To avoid any unnecessary waste of time it is advisable to gather all the information available at home before starting an investigation of the records in Danish archives.
It is of paramount importance to establish the original form of the name of the ancestor in question, his precise age (preferably his date of birth), but above all his birthplace; if this is not possible, his last permanent address in Denmark may be of help.
The lists contain information about the emigration dates and home parishes of the emigrants, the name of the vessels that carried them, and their destinations.However some incontestable factual basis is necessary for the exploitation of these lists.Such material may sometimes open up new approaches to the records previously examined.This is especially true as regards emigrant lists compiled by the Commissioner of the Copenhagen Police; the original lists have been handed over to the Provincial Archives of Sealand while copies can be found with the Danes Worldwide Archives (address below).It is important that such material be not destroyed; if the family does not want to keep it, the Danes Worldwide Archives (address below) will be happy to receive it; the material will prove useful to emigration research as such, and may be of great help to other emigrants. of the immigrant generation An immigrant to a new country would undoubtedly often keep his naturalization certificate carefully stowed away.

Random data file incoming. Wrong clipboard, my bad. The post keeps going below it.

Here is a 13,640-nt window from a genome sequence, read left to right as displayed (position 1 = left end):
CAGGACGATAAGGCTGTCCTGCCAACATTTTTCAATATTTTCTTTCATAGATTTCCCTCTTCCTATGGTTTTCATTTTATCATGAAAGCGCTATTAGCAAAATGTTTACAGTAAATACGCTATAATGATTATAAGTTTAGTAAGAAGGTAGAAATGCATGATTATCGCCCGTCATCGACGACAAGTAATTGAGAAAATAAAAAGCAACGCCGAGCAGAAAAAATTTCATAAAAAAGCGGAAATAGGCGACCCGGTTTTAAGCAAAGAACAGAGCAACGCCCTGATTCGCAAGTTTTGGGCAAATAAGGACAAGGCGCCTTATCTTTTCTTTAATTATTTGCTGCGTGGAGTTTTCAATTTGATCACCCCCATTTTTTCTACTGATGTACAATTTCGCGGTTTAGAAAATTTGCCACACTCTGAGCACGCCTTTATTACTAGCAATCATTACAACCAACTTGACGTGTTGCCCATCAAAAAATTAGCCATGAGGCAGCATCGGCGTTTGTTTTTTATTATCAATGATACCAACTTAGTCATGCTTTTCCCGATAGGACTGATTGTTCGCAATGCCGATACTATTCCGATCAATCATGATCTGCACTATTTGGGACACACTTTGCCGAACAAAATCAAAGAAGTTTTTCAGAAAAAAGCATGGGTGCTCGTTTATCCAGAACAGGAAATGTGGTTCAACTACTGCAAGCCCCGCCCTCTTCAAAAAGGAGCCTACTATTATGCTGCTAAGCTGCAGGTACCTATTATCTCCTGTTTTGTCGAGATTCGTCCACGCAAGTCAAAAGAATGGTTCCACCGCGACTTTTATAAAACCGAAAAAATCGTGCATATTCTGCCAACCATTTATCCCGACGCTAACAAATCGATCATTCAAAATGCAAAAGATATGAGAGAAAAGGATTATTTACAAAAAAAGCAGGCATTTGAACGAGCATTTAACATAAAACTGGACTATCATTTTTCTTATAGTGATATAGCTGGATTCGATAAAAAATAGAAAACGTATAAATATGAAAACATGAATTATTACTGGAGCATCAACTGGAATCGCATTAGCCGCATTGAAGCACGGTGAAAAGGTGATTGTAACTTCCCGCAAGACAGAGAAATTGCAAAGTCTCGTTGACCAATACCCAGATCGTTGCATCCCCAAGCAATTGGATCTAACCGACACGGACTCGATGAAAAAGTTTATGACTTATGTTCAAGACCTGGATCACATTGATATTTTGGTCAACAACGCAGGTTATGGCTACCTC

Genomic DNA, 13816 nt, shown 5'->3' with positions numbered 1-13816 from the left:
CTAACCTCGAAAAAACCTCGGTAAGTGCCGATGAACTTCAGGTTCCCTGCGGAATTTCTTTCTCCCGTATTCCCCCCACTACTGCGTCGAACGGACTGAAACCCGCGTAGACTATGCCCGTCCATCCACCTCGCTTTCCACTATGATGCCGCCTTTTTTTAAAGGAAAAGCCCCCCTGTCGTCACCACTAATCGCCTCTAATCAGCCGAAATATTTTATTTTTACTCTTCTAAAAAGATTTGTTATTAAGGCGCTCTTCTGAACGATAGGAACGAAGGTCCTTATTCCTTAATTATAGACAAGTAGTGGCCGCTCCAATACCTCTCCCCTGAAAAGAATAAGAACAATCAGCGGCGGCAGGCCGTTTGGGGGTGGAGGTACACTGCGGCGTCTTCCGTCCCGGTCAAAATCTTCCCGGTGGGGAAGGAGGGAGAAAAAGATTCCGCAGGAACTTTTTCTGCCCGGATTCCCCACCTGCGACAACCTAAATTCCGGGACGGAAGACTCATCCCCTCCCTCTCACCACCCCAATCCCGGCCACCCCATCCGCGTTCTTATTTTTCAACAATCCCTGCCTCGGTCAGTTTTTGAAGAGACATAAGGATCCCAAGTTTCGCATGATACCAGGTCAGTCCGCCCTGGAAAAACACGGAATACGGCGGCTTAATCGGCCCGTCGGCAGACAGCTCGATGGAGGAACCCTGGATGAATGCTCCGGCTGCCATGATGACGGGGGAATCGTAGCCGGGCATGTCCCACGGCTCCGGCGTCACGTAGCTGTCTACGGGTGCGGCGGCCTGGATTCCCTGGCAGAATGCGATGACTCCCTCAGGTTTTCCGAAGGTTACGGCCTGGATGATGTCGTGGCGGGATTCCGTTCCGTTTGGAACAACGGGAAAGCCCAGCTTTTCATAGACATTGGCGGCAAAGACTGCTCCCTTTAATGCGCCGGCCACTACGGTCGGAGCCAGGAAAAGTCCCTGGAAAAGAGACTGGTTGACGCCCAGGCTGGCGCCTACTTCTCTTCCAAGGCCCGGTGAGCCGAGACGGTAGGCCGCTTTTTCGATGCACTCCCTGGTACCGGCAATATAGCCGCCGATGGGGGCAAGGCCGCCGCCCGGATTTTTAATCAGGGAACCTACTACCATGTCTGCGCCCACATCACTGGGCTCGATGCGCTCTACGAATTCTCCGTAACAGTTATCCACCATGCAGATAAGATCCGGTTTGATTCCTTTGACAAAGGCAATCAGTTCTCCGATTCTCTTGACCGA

Such a certificate may not contain information about the immigrant's birthplace, but usually it states when and where the immigration took place, and may lead on to the relevant official records on the matter.
Each year, many people of Danish descent visit the "old country" and they often use the trip find out more about where their family lived before they emigrated to the United States.
Some just want to see the part of Denmark their ancestors came from but others may wish to undertake more serious genealogic research.
It is not possible within the scope of this fact sheet to give information about all the countries in which Danish emigrants have settled. The facilities of the Genealogical Society are open to the public, free of charge, and if time forbids a personal visit to Salt Lake City, or to one of the branch libraries, a list can be had with the names of researchers accredited in Danish research, who will, for a fee, carry out the research required. out of print), which may be extremely useful also for research carried out in Denmark.
The Genealogical Society has published A Genealogical Guidebook and Atlas of Denmark (ed. Records in Denmark Once all the possibilities in the new country have been exhausted, it is time to turn to the material kept in the old country.
From 1832 and well into the present century all Danish domestics were required to possess conduct books in which comments on their conduct could be made by their employers.